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Energy Tomorrow Blog

Oilfields Offer Alternative Water Source for Food Production

water quality  recycled water  oilfield 

Sam Winstel

Sam Winstel
Posted June 10, 2020

For more than 25 years, natural gas and oil producers have been reusing oilfield water to irrigate farms in southern California. This industry-driven approach, which mixes oilfield and surface water, strengthens agricultural output and resource conservation in the drought-prone Cawelo Water District.

The use of oilfield produced water (OPW) for irrigation is permitted under California Water Board policy, and a new study by researchers at Duke University and RTI International confirms that OPW is “of comparable quality to the local groundwater in the region.” The practice, which does not pose major risks to crop or human health, has benefited farmers faced with increasing water shortages.

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Weighing In on EPA's Wastewater Study

water management  recycled water  epa  industry standards 

Reid Porter

Reid Porter
Posted October 9, 2018

EPA held a public hearing on its Study of Oil and Gas Extraction Wastewater Management and heard a number of comments. These include those from operators and trade associations representing industry nationally and in states with high levels of oil and natural gas production – all supporting safe, responsible onshore development using innovative solutions that protect water. A sampling.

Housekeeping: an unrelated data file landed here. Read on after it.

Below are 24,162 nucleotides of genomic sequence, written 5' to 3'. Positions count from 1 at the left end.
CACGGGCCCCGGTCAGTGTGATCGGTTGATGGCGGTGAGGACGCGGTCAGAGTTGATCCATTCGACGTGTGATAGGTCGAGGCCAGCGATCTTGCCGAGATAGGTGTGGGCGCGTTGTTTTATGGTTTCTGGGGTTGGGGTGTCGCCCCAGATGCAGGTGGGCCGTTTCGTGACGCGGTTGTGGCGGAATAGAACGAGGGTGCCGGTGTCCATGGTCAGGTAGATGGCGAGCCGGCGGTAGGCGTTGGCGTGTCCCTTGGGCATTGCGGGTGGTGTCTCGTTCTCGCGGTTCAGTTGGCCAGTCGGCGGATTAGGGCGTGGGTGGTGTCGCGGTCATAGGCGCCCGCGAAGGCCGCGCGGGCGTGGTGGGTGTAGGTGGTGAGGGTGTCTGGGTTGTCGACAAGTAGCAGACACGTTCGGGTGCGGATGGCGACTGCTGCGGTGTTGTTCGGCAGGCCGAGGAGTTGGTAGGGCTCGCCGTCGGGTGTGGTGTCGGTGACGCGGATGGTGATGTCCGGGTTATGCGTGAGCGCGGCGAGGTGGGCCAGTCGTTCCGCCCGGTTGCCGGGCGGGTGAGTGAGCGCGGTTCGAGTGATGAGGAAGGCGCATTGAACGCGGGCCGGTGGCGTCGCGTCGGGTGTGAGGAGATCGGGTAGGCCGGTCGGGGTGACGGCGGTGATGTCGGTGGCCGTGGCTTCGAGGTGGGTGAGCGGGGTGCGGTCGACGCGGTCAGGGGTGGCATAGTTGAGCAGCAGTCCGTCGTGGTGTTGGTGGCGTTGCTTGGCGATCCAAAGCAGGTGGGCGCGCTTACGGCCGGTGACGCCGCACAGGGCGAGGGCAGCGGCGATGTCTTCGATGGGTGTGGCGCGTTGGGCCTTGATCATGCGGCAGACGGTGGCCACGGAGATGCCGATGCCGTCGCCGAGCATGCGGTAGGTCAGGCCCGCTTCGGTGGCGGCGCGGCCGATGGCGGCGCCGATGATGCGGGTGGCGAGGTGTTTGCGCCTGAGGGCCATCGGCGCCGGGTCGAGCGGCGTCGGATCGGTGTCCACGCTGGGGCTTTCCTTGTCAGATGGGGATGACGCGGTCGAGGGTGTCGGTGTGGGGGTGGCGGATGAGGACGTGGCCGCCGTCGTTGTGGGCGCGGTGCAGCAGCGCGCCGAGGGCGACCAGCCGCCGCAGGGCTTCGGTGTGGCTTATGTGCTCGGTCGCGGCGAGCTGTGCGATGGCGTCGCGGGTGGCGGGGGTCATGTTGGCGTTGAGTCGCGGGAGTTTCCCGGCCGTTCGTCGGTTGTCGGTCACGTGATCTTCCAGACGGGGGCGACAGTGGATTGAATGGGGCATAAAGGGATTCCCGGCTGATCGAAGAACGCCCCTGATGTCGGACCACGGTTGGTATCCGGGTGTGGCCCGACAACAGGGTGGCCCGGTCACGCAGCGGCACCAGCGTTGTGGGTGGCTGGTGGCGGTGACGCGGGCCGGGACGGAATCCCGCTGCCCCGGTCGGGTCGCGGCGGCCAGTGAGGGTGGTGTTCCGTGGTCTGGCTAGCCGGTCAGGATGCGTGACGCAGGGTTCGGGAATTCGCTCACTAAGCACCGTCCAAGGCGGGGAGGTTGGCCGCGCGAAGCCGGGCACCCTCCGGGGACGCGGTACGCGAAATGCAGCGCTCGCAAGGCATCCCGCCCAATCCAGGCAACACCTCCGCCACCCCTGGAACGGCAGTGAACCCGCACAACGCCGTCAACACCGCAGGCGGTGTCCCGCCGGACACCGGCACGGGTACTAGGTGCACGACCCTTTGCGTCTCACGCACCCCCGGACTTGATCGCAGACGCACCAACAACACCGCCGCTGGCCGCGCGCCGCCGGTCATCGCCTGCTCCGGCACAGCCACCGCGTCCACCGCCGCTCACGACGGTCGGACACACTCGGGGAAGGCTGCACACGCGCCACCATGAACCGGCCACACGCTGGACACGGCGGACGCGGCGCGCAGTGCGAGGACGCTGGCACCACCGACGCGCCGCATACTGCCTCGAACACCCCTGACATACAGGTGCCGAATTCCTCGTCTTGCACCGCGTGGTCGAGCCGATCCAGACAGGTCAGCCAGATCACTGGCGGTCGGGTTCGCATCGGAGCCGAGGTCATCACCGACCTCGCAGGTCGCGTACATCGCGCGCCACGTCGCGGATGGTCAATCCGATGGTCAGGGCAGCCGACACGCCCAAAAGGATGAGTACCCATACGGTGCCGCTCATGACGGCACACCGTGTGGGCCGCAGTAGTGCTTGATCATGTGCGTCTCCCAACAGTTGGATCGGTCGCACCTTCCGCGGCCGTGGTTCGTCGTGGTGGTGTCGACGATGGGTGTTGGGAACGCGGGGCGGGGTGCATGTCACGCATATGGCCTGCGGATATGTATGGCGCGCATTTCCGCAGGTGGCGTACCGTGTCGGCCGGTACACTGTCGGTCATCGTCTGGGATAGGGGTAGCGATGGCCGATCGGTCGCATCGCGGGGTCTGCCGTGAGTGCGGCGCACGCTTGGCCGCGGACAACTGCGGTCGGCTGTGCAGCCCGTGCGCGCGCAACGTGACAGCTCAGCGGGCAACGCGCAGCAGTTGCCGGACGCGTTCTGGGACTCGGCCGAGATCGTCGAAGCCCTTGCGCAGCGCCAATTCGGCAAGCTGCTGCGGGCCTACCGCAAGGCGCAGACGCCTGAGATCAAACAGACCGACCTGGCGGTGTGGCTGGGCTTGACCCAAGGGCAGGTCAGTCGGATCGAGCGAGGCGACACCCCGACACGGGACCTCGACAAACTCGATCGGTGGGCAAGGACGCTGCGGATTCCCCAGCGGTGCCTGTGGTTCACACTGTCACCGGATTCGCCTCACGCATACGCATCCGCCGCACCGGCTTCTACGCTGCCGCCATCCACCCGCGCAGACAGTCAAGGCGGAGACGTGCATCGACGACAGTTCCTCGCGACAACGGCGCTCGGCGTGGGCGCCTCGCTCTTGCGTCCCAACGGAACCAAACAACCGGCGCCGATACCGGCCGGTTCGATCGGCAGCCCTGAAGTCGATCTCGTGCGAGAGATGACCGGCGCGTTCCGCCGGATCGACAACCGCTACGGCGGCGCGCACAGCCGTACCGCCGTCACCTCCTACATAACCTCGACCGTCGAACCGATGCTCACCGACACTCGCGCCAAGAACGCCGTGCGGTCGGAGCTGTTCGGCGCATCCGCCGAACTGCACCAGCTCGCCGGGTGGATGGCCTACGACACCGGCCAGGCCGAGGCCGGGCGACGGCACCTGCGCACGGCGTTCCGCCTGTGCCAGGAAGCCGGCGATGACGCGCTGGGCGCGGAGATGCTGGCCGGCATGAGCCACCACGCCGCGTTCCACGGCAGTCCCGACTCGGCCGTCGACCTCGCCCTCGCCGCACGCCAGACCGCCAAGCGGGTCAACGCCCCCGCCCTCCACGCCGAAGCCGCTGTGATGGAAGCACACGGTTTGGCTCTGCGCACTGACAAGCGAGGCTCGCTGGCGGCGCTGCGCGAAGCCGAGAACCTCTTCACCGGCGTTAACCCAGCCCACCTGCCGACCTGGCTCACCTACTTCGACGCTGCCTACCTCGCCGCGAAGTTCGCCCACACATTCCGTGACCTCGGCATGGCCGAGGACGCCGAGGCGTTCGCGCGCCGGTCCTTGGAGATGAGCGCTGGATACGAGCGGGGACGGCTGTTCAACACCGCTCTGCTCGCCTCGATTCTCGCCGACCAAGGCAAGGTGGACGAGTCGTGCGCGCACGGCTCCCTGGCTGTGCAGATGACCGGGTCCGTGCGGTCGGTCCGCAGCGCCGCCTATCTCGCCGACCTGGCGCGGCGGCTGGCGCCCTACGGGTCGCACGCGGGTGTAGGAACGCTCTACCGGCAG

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Technologies, Innovations Advance Water Stewardship

water management  recycled water  hydraullic fracturing  innovation  technology  oil and natural gas 

Mark Green

Mark Green
Posted August 29, 2018

Responsibly managing water resources is fundamental to modern natural gas and oil development. The U.S. energy renaissance is being driven by high-tech hydraulic fracturing and horizontal drilling, and those processes use water to produce the natural gas and oil that run our economy and the daily lives of individual Americans.

Though the amount of water used for energy is a fraction of overall water use by society – a Texas report pegged it at less than 1 percent of the state's total water use, industry knows that water is critically important to the welfare of the communities that host natural gas and oil development. Which is why individual companies are focused on cutting-edge technologies, systems and facilities to reuse water in their operations.

Bottom line: Using less freshwater to develop energy is important to communities and the environment – and it’s smart business as well. Examples of these technologies abound.



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